Internode DSLAMs Victoria, Tasmania

Internode DSLAMs Victoria, Tasmania

Summary: Internode will spend $10 million upgrading its ADSL2+ infrastructure in a move that will primarily benefit Victorian and Tasmanian customers.

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Internode will spend $10 million upgrading its ADSL2+ infrastructure in a move that will primarily benefit Victorian and Tasmanian customers.

Over the next 12 months, the company said in a statement today, Internode plans to install DSLAM (Digital Subscriber Line Access Multiplexer) technology at 57 new phone exchanges, with half located in Victoria, while boosting capacity at 115 existing exchanges. The ISP will also increase its presence of DSLAMs in Tasmania, adding another 10 to its existing footprint of two.

Internode CEO Patrick Tapper said the investment was a direct result of the government's decision to ditch its fibre-to-the-node (FTTN) project proposed under the $4.7 billion National Broadband Network. "By removing the disruptive threat of the FTTN, we can proceed with a major investment that will pay its way over several years," Tapper said.

The investment in Tasmania comes off the back of a recent deal the ISP struck with Basslink Telecom, which is expected to fire up its long-overdue Bass Straight fibre cable by the end of June, which provides an alternative to Telstra's cable to the state. "With the imminent availability of the Basslink fibre cable and the Federal Government's plan to roll out fibre first to Tasmania, this a good place for us to build," said Tapper.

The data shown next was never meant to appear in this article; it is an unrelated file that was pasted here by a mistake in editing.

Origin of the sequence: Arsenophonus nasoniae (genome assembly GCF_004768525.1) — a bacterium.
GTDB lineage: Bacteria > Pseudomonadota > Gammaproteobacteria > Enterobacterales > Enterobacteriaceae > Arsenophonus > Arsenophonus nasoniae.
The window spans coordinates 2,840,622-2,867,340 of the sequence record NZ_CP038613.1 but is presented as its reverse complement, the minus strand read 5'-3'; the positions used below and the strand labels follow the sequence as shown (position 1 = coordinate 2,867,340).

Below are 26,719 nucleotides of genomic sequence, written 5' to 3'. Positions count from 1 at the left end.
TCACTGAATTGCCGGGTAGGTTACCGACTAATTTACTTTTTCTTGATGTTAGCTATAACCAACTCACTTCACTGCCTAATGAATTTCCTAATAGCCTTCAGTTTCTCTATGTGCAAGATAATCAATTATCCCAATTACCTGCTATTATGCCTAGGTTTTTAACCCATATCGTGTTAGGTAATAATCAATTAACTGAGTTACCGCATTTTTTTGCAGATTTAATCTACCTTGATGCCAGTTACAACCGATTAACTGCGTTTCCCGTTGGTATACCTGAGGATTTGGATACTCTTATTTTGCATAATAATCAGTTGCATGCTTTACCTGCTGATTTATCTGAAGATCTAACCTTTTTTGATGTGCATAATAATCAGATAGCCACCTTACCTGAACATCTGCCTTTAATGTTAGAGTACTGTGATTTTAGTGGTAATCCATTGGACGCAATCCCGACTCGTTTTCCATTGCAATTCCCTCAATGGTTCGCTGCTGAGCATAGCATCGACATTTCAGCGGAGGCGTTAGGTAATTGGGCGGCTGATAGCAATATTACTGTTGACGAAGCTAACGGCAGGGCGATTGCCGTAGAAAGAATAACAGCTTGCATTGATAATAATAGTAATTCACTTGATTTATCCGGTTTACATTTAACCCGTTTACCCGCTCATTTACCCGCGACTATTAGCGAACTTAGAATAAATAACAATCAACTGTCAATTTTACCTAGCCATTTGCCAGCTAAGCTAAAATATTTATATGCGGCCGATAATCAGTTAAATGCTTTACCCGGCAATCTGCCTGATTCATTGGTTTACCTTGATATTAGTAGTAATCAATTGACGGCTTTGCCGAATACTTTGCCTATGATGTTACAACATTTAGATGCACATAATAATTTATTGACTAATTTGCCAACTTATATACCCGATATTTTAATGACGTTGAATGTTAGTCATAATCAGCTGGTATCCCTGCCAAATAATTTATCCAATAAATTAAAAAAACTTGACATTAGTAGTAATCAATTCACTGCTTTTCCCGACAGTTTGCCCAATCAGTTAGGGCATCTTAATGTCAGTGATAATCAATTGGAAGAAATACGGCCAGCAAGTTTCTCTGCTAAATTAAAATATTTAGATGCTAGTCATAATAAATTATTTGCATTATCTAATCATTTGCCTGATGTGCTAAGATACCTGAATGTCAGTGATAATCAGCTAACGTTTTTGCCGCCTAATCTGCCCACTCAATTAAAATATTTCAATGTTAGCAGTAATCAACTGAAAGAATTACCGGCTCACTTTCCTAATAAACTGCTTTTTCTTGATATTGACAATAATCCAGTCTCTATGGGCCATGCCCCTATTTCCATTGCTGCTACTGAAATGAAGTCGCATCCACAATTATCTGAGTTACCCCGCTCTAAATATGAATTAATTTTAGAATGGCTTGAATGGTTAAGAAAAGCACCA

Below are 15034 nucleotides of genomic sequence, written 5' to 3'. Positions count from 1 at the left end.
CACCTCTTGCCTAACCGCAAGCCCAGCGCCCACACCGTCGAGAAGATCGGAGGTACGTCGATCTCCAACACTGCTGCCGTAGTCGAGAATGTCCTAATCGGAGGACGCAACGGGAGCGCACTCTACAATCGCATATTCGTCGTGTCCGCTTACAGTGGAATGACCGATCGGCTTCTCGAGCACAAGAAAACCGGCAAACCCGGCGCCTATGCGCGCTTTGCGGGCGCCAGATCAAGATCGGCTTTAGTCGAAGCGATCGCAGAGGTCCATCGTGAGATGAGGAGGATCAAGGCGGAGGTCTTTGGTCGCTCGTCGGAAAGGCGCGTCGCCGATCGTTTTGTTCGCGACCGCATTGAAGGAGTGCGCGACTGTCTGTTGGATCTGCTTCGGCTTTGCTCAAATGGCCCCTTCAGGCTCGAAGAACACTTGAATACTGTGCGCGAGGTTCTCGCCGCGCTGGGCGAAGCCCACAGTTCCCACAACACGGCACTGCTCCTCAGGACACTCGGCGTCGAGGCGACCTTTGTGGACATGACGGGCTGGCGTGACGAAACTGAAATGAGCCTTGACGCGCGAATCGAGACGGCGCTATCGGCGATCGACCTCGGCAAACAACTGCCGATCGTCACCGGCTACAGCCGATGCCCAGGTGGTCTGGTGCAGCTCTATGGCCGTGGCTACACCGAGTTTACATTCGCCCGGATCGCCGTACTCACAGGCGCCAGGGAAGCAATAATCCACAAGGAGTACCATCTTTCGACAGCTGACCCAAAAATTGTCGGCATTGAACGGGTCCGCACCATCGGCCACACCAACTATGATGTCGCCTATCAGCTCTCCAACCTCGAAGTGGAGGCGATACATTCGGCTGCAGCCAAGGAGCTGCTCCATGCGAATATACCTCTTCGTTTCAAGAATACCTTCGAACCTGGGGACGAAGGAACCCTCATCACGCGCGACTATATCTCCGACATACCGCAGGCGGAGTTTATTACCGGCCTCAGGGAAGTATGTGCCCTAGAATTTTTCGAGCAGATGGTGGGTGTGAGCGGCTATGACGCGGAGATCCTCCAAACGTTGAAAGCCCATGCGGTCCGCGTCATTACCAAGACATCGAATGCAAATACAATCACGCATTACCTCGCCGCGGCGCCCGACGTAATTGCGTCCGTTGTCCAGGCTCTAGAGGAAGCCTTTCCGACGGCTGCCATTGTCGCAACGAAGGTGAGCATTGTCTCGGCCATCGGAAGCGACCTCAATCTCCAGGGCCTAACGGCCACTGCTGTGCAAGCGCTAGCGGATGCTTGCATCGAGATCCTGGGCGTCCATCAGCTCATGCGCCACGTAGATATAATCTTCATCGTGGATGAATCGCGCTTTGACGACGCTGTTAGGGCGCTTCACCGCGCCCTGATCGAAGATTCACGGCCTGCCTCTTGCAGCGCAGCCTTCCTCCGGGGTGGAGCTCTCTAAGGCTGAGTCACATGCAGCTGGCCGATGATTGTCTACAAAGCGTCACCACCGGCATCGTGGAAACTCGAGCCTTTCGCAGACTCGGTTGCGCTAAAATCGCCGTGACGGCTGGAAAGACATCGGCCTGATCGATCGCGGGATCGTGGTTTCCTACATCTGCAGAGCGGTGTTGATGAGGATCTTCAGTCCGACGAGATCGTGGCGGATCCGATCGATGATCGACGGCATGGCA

Internode's announcement is the second boon for broadband in Tasmania in as many weeks, with the Tasmanian Government announcing it would tip $12.7 million into state-owned utility Aurora Energy for its fibre-optic network as part of the new NBN. Internode's DSLAM expansion will double its ADSL2+ broadband ports from 50,000 to 100,000, the ISP said today.

Topics: NBN, Broadband, Telcos, Optus, Telstra

Liam Tung

About Liam Tung

Liam Tung is an Australian business technology journalist living a few too many Swedish miles north of Stockholm for his liking. He gained a bachelors degree in economics and arts (cultural studies) at Sydney's Macquarie University, but hacked (without Norse or malicious code for that matter) his way into a career as an enterprise tech, security and telecommunications journalist with ZDNet Australia. These days Liam is a full time freelance technology journalist who writes for several publications.

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